Conversion of natural plant nanovesicles into nutraceutical delivery system

Acronym: nanoTOM 

The main aim of the project was the conversion of natural plant-derived nanovesicles into a nutraceutical delivery system. Although lipophilic nutraceuticals have various health benefits, they are not fully utilized by the human body due to their generally low solubility, chemical instability, and low bioavailability. In nanoTOM, we isolated and employed tomato-derived nanovesicles to develop an effective delivery system for lipophilic nutraceuticals. We have selected tomato fruit because it is a healthy, high economic value agri-food. Moreover, S. lycopersicum has a sequenced genome that facilitates molecular studies. MSCA fellow, Ramesh Bokka post-doc from India has worked on the following specific objectives from 2018-2020: 

Isolation of extracellular vesicles from the apoplastic fluid of tomato leaves, fruit juice, and root exudate: 

We have applied ultracentrifugation (UC) for the isolation of nanovesicles from the tomato plant. Also, we have applied gradient ultracentrifugation (GUC) and size exclusion chromatography (SEC) for further purification and separation of nanovesicles. In addition to that, we tried to develop novel polymeric material for the isolation of nanovesicles.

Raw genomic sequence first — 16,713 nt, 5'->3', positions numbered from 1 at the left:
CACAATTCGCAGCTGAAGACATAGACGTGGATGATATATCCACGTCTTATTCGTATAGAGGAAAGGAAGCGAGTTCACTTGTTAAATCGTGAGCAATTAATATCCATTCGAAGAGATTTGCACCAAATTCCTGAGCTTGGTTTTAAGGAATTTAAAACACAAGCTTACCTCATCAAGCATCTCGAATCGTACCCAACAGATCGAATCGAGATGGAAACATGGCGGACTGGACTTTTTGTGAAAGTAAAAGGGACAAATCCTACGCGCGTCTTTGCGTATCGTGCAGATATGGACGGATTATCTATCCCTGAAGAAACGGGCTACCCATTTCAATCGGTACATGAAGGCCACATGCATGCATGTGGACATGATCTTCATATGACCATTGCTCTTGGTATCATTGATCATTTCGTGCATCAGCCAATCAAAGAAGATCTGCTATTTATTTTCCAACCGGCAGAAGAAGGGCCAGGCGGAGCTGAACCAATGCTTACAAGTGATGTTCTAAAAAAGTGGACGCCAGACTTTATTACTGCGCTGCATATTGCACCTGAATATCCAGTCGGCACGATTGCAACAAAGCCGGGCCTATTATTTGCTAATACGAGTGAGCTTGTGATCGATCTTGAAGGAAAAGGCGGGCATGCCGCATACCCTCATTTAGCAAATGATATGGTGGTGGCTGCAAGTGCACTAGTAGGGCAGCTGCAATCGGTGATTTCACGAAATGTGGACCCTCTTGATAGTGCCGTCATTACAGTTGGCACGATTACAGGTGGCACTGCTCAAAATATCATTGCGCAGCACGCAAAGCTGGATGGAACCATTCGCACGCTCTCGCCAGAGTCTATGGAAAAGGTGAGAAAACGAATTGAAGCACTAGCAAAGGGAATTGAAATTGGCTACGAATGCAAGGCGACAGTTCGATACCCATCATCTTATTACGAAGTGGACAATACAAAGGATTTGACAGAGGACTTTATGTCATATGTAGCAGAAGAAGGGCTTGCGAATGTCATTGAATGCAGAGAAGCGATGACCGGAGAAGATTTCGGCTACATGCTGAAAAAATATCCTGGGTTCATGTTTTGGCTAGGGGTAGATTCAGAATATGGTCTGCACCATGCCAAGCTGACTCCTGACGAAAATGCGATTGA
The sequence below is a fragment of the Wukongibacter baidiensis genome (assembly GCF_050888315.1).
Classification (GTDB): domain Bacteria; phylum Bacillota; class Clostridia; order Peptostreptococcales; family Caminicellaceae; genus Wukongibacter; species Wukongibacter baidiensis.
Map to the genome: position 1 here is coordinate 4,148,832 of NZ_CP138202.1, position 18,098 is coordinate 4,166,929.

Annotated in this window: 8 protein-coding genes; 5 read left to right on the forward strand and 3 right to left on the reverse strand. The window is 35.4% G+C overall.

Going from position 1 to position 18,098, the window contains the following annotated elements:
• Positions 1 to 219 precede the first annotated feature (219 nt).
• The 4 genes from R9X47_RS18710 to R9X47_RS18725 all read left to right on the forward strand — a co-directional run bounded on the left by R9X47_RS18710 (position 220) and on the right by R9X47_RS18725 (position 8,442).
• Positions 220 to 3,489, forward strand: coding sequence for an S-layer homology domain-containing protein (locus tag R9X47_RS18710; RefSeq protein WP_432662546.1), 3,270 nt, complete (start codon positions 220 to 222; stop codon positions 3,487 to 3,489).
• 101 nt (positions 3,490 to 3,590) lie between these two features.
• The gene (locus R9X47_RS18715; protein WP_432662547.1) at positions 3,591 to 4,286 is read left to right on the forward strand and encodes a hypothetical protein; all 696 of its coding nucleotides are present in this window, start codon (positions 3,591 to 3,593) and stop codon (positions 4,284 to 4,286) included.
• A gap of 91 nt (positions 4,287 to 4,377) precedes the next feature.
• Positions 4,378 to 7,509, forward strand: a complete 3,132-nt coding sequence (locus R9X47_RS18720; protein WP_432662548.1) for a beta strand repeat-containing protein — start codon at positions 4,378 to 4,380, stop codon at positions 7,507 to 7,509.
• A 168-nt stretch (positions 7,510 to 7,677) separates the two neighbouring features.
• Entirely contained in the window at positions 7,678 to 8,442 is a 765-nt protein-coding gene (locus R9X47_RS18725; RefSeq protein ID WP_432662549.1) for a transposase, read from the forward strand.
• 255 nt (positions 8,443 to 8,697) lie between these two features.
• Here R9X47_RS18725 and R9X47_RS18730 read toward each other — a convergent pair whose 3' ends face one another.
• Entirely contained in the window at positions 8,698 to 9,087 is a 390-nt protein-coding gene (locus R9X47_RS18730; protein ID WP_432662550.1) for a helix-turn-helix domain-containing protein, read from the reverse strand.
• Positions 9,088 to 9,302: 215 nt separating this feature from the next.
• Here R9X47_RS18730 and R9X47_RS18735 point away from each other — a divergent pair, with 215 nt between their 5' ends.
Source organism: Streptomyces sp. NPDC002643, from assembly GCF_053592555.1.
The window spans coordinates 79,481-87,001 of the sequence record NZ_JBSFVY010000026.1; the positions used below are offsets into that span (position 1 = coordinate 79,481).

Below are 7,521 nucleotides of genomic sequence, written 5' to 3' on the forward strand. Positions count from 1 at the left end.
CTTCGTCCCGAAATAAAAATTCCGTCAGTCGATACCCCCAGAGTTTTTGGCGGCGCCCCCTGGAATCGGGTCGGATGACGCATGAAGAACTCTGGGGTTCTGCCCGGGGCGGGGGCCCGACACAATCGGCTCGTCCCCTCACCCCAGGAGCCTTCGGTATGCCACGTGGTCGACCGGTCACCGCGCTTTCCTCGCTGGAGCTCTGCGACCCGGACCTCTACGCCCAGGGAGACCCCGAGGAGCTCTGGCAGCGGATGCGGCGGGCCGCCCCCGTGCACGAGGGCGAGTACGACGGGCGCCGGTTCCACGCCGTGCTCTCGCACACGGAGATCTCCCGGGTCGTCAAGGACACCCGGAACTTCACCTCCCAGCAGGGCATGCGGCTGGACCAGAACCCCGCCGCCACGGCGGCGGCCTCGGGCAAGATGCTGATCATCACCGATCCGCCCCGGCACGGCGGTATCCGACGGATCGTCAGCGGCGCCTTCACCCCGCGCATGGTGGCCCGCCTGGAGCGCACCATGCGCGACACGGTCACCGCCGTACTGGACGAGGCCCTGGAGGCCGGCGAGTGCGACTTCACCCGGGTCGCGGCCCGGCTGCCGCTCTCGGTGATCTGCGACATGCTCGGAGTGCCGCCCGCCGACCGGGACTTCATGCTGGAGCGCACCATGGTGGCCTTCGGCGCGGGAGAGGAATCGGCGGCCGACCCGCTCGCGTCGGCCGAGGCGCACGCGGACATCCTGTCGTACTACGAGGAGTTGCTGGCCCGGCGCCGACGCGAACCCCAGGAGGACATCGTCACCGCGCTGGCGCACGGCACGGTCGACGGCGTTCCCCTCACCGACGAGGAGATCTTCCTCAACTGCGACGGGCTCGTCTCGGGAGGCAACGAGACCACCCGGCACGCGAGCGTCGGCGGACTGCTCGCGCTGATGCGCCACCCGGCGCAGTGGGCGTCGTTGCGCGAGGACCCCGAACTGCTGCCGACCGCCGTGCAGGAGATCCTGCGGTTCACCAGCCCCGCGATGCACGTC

Physical, chemical, and biological characterization of different populations of nanovesicles: 

We have used dynamic light scattering (DLS) and nanoparticle tracking analysis (NTA) for the determination of the size distribution and particle numbers. Morphological characteristics of the vesicle preparations have been determined by transmission electron microscopy (TEM) and scanning electron microscopy (SEM). Different omics techniques like proteomics, lipidomics, and metabolomics were employed for the molecular characterization of the vesicles. 

Biological, uptake, distribution, and toxicological properties of nanovesicles: 

Cellular uptake and anti-inflammatory effects of tomato nanovesicles were studied using human macrophages. We have employed C. elegans invertebrate model system to study the uptake and bioactivity of nanovesicles in vivo

Loading and encapsulation of nutraceuticals into nanovesicles:  

We have selected curcumin a well-known nutraceutical for its various medicinal uses. We have successfully loaded curcumin into nanovesicles. A study on the bioactivity of the curcumin-loaded vesicles is in progress. 


This project has received funding from the European Union’s Horizon 2020 research and innovation programme under the Marie Skłodowska-Curie grant agreement No 798576.


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EVs & MS laboratory

Institute of Biosciences and BioResources

National Research Council

via P. Castellino, 111

80131, Napoli


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